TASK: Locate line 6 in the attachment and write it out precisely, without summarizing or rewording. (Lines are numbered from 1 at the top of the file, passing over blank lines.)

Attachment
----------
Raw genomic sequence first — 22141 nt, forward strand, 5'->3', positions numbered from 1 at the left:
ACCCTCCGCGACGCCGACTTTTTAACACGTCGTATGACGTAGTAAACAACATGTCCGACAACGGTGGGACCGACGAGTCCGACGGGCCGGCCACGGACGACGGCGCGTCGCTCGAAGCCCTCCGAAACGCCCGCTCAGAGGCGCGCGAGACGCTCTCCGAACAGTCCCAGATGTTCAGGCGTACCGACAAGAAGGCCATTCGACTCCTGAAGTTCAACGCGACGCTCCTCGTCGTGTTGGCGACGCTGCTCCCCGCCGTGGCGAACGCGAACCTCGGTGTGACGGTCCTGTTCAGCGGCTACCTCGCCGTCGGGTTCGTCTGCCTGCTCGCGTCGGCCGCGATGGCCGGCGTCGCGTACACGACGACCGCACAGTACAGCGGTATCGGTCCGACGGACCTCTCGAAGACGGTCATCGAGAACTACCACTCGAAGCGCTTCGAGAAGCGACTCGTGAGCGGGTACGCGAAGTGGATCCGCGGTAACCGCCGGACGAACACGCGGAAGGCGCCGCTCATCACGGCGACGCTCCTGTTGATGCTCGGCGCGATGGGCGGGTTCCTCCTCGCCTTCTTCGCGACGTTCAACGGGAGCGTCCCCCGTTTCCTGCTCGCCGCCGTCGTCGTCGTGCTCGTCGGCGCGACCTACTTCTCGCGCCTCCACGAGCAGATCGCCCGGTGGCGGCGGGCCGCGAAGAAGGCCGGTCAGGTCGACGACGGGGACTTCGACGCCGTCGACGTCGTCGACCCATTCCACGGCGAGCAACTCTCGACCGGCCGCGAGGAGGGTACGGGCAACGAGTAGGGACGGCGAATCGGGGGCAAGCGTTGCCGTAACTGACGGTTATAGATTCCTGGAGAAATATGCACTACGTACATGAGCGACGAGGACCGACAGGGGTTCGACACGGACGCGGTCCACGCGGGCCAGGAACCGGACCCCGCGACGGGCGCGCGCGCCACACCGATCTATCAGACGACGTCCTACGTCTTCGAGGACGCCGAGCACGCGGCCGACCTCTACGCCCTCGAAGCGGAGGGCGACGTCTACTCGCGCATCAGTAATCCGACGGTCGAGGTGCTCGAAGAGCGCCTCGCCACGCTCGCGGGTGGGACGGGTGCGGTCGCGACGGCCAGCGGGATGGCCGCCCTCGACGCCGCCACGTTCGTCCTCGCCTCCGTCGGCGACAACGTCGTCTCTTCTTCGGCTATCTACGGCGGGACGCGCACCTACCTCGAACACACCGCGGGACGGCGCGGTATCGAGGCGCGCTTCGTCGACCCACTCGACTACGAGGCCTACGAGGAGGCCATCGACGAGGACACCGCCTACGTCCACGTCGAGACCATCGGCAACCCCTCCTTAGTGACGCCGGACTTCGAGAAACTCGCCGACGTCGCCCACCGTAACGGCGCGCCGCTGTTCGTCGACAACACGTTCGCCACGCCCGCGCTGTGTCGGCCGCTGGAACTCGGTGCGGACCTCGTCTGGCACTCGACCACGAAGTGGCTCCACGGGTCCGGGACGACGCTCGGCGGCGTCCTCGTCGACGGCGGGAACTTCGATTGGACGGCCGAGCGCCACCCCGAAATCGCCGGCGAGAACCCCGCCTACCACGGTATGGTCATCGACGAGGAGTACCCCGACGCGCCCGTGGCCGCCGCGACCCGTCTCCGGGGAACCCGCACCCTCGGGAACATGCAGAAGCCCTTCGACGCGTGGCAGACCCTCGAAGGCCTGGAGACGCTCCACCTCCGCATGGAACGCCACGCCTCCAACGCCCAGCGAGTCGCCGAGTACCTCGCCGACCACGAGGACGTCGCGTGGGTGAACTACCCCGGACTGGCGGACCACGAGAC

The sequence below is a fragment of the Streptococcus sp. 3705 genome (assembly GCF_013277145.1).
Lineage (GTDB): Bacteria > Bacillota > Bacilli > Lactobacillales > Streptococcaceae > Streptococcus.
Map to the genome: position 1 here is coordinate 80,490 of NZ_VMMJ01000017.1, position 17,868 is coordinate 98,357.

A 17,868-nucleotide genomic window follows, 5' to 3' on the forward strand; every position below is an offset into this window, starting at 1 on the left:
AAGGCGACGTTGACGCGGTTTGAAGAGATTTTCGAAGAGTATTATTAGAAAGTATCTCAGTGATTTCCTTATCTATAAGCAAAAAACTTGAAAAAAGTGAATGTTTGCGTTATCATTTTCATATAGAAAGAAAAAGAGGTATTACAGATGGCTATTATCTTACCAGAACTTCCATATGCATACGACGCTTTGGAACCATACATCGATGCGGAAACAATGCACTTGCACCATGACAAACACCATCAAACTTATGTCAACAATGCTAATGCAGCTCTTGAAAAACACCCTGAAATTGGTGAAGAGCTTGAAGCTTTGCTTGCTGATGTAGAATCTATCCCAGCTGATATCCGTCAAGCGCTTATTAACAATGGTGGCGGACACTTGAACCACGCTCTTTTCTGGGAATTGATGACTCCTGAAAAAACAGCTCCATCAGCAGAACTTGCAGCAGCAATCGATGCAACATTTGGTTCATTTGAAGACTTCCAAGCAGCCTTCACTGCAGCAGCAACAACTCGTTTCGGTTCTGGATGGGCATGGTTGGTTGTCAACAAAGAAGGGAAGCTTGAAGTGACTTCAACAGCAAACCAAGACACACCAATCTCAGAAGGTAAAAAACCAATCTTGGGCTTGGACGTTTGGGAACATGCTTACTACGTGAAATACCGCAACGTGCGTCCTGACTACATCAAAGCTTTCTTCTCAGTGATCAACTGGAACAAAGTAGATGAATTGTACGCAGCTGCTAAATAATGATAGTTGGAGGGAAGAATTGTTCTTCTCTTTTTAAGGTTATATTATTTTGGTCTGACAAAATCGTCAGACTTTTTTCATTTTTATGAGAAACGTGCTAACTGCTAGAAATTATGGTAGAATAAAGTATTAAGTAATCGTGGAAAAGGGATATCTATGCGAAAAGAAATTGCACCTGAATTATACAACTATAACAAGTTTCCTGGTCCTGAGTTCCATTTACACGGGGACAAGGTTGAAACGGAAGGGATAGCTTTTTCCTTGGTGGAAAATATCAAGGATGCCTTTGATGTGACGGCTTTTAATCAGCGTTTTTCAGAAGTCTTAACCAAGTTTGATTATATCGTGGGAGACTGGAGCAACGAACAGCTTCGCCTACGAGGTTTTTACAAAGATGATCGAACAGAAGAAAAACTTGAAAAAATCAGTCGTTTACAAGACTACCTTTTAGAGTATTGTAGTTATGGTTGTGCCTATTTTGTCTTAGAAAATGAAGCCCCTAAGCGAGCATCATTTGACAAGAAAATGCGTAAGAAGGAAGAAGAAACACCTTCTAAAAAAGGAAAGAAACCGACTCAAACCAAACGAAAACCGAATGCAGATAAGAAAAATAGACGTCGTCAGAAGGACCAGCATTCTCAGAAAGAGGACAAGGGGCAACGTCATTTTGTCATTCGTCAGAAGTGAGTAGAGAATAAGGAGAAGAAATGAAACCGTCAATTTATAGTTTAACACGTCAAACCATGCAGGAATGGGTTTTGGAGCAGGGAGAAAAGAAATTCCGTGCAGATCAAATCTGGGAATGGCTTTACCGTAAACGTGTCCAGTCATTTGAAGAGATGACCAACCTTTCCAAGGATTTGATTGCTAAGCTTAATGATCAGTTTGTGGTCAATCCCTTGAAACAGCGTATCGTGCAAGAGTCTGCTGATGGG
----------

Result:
A 17,868-nucleotide genomic window follows, 5' to 3' on the forward strand; every position below is an offset into this window, starting at 1 on the left: